It should give you the description of composer. Now that you have composer installed, we can install Laravel. According to their guide, you need to download it from http://laravel.com/laravel.phar. We’re going to use terminal to download it, then just like composer, we’re going to move it to /usr/local/bin.

wget http://laravel.com/laravel.phar
sudo mv laravel.phar /usr/local/bin/laravel

Update: 2015-04-22: The file laravel.phar is no longer available. Essentially, you don’t need it. Composer is all you need. Thanks to @rohantapiyawala for giving me a heads up.

I will be storing my projects in the ~/Sites folder. For this tutorial, I will call the project apple. So this will sit in ~/Sites/apple.

mkdir ~/Sites
cd ~/Sites
composer create-project laravel/laravel apple --prefer-dist

You may get an error regarding the mcrypt PHP extension. The error looks like this.

laravel_mcrypt_errorlaravel_mcrypt_error

Install the extension.

sudo apt-get install php5-mcrypt

Check if it is enabled.

php --ri mcrypt

If it’s not enabled/present then do the following.

sudo ln -s /etc/php5/conf.d/mcrypt.ini /etc/php5/mods-available
sudo php5enmod mcrypt
sudo service apache2 restart

Delete the apple project and use composer to create it. This time you shouldn’t get the mcrypt error. I found the solution at http://stackoverflow.com/questions/19775012/my-composer-wont-update-completely-with-laravel-4-it-gets-stuck-with-artisan.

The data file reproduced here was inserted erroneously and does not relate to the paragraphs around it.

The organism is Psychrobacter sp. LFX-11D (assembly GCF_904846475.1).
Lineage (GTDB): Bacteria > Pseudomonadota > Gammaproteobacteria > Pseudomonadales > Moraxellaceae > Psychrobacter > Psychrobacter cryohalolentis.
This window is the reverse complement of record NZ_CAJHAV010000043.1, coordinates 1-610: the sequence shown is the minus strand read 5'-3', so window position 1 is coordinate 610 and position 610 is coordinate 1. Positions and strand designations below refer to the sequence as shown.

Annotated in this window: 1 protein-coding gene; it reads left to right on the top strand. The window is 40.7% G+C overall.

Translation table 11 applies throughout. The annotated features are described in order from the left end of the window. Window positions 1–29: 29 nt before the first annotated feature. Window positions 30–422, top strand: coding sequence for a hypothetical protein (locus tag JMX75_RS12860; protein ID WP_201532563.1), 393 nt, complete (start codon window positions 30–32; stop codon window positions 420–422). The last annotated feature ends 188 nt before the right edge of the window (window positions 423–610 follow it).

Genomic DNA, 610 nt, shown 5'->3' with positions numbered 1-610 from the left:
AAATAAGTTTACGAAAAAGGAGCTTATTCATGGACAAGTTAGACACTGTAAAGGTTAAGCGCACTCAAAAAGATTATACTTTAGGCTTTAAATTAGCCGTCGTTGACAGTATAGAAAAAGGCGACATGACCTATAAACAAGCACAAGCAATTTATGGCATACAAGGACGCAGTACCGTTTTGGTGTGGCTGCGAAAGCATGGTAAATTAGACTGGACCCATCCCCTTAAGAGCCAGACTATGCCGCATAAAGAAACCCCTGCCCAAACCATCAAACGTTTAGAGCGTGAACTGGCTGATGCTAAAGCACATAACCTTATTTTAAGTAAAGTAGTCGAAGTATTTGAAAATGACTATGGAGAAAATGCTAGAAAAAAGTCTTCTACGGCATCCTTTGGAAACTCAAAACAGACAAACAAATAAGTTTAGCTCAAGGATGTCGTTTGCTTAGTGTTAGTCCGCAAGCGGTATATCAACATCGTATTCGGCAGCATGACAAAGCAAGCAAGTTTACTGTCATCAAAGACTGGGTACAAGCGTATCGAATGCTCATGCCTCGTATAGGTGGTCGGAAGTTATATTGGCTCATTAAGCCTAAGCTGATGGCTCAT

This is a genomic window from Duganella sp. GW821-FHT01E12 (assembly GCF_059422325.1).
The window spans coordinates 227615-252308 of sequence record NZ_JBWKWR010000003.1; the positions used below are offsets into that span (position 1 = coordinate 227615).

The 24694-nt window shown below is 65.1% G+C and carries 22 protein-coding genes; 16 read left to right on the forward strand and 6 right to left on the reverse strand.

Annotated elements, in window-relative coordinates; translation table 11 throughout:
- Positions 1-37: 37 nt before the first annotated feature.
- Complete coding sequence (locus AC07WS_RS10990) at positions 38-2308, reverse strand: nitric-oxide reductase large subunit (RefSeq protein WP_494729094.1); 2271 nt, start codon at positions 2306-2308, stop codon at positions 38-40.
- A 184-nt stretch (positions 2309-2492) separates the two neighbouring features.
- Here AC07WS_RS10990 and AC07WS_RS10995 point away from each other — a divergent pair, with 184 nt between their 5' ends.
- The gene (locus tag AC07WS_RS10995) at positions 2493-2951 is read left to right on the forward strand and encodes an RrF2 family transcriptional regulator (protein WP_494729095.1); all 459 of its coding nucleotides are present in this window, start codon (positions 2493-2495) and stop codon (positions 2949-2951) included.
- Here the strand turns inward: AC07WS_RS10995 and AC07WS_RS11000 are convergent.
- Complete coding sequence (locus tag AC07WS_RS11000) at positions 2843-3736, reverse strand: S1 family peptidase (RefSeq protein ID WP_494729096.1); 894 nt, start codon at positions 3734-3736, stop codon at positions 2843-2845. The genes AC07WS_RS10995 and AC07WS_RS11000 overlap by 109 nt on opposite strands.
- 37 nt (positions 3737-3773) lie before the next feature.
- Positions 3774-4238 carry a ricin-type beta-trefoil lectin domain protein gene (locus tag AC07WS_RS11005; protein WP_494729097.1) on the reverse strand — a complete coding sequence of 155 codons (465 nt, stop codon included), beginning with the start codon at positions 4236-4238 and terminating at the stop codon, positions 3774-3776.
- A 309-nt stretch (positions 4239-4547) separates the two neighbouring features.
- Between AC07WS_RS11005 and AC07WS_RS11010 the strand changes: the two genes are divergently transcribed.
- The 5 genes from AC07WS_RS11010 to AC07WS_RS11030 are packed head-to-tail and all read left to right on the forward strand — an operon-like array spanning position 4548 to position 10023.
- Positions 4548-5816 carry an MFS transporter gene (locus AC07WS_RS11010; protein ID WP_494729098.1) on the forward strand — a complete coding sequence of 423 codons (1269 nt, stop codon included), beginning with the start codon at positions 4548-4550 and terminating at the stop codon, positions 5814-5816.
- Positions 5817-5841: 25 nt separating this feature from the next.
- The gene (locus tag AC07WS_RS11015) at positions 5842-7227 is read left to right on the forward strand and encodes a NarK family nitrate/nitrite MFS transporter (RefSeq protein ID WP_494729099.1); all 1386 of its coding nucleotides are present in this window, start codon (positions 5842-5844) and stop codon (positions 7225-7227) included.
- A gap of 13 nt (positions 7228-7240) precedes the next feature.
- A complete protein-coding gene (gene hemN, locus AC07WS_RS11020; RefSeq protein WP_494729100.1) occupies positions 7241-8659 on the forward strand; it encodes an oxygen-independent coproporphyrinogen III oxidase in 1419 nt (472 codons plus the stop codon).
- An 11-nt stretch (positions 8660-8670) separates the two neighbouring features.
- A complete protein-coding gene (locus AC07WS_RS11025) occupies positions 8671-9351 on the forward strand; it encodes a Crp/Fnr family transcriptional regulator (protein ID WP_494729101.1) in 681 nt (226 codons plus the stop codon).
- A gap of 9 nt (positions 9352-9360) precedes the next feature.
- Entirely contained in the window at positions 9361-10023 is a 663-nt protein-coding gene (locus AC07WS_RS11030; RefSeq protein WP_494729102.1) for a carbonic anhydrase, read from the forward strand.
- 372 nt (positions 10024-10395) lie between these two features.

rm -rf ~/Sites/apple
composer create-project laravel/laravel apple --prefer-dist

If you look inside the ~/Sites/apple directory, you will see public. This is the “public_html” of the project. Just set Apache virtualhost for that folder and you’re done. My file is located at /etc/apache2/sites-available/apple.conf and it looks like this…

	<Directory /home/sherwin/Sites/apple>
	Options Indexes FollowSymLinks
	AllowOverride All
	Require all granted
	</Directory>
	ServerName apple.local
	ServerAdmin webmaster@localhost
	DocumentRoot /home/sherwin/Sites/apple/public
	ErrorLog /home/sherwin/Sites/apple/error.log
	CustomLog /home/sherwin/Sites/apple/access.log combined

Next you need to enable the new site and restart Apache.

# enable new site conf
sudo a2ensite apple.conf

# restart apache
sudo service apache2 restart

If you get a blank screen, you may need to give app/storage different permissions. The article athttp://stackoverflow.com/questions/20678360/laravel-blank-white-screen explains more.

# Group Writable (Group, User Writable)
sudo chmod -R gu+w app/storage
# World-writable (Group, User, Other Writable)
sudo chmod -R guo+w app/storage

You should now be able to load http://apple.local. If it works, you will get the Laravel logo and “You have arrived.” text. Coming from Codeigniter, I felt there is a lot more tasks just to get Laravel to work. It somewhat discourages me to continue experimenting but I’ll give it another chance. It’s my curiosity that drives it.

Upgrading my iMac MB324LL/A